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Koh Phangan, Koh Tao, Phuket, Koh Phi Phi – these are all Thai islands ubiquitous to every traveler’s itinerary through the Land of Smiles. This trend is not without fair reason, either. Thailand’s South is world-famous for its natural beauty, low prices, and bucket list-worthy attractions. Among the staples, however, which slices of paradise often go overlooked?
This mangrove-woven gem sits just alongside the Burmese border in the Andaman Sea. While just a 45-minute speedboat ride from the jungle-dense center of Ranong, don’t let its close proximity to the mainland fool you – the paradise is noticeably free of cars, 7-Elevens and other chain stores known to carve up beachfronts. While more resorts are accommodating to traveler requests of luxuries like air conditioning, WiFi, and 24-hour electricity, the vast majority of beachside bungalows retain their humble, yet tranquil charm. CNN notably compared the island to “Koh Samui in the ‘70s,” and the simplicity is evident. Note that the island is largely shut down during its monsoon season, so plan your visit accordingly, and be sure to cash up before you go. There are no ATMs on the island and credit cards are as good as a hunk of plastic. But once you’re there, prepare to switch off entirely.
The forgotten little sister to nearby Koh Chang, Koh Mak is truly un-trodden territory – and it plans to stay that way. Nearly the entire island is privately owned by five families who carefully manage its development, and ensure its businesses remain exclusively local. This policy extends to national banks as well, so you won’t find any ATMs here. It strives to be fully self-sustainable, its focus on ecotourism and low-carbon philosophy evident in the extensive biking trails across the mostly flat terrain. Far from Pattaya’s party scene, Koh Mak attracts a more active crowd that takes advantage of windsurfing off its pristine beaches, snorkeling through the clear reefs, and kayaking to neighboring, uninhabited islands.
Ranking in at the fifth largest island in Thailand, Koh Kood – Thailand’s easternmost island before Cambodia – boasts a population of only about 2,500, most of whom live in small fishing communities around four main built-up areas. While people come for the tranquility, they stay for the beaches. Given its low population density for its size, much of the island is still undeveloped and uninhabited, giving intrepid visitors a wealth of opportunity to explore hidden bays, waterfalls, estuaries, and of course, often entirely deserted beaches.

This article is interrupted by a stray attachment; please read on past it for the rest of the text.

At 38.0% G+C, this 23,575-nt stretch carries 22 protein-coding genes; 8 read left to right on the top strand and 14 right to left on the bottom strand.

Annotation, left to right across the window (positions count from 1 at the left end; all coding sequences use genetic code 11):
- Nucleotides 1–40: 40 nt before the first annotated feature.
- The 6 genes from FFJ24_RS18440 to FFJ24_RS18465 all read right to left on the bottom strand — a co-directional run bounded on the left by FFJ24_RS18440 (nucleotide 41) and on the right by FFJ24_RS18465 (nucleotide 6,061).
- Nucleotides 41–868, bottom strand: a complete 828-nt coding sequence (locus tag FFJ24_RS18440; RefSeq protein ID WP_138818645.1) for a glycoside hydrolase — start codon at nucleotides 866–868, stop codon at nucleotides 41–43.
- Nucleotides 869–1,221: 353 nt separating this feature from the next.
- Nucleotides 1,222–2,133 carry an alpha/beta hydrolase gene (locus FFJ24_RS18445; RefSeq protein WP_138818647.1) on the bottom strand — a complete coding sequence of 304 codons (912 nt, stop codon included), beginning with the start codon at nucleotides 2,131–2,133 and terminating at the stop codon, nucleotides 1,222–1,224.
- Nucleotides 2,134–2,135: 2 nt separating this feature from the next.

While Maya Bay off Koh Phi Phi draws hoards of visitors daily to experience The Beach, Koh Yao’s Phang Nga Bay gives visitors a chance to channel Mr. Bond himself as the site for scenes of the 1974 The Man with the Golden Gun. Sandwiched between tourist-heavy Phuket and Krabi lies the twin islands of Koh Yao Noi and Koh Yao Yai. Boasting the impressive cliffs and peaks characteristic to the limestone-cut islands of the Andaman, the island attracts travelers weary of the beaten path. The local community, mostly of Moken, or Sea Gypsy descent, has steadfastly retained their culture and way of life, unspoiled by the aggressive change that often accompanies tourism. But that doesn’t mean you’ve got to rough it. Each island offers excellent, high-end accommodation options popular among honeymooners and travelers after a bit more luxury – with a view.
Far removed from the industrial haze of Bangkok, Koh Bulon stands apart as a model for sustainable tourism in the region. A stone’s throw from nearby Koh Taratao and Koh Adang, whose mountainscapes are visible to the South, this speck just North of the Strait of Malacca is enclosed by barely five kilometers of coastal caves, jungles, and white sand beaches. It’s so small you can easily walk from one side to the other in 20 minutes. The local Moken, or “Chao Lay,” get their energy from solar panels, and a waste-free way of life reigns supreme, which means frequent power cuts and limited WiFi for tourists. Like many other Southwestern destinations, the island is highly seasonal and only open during its dry months from November to April.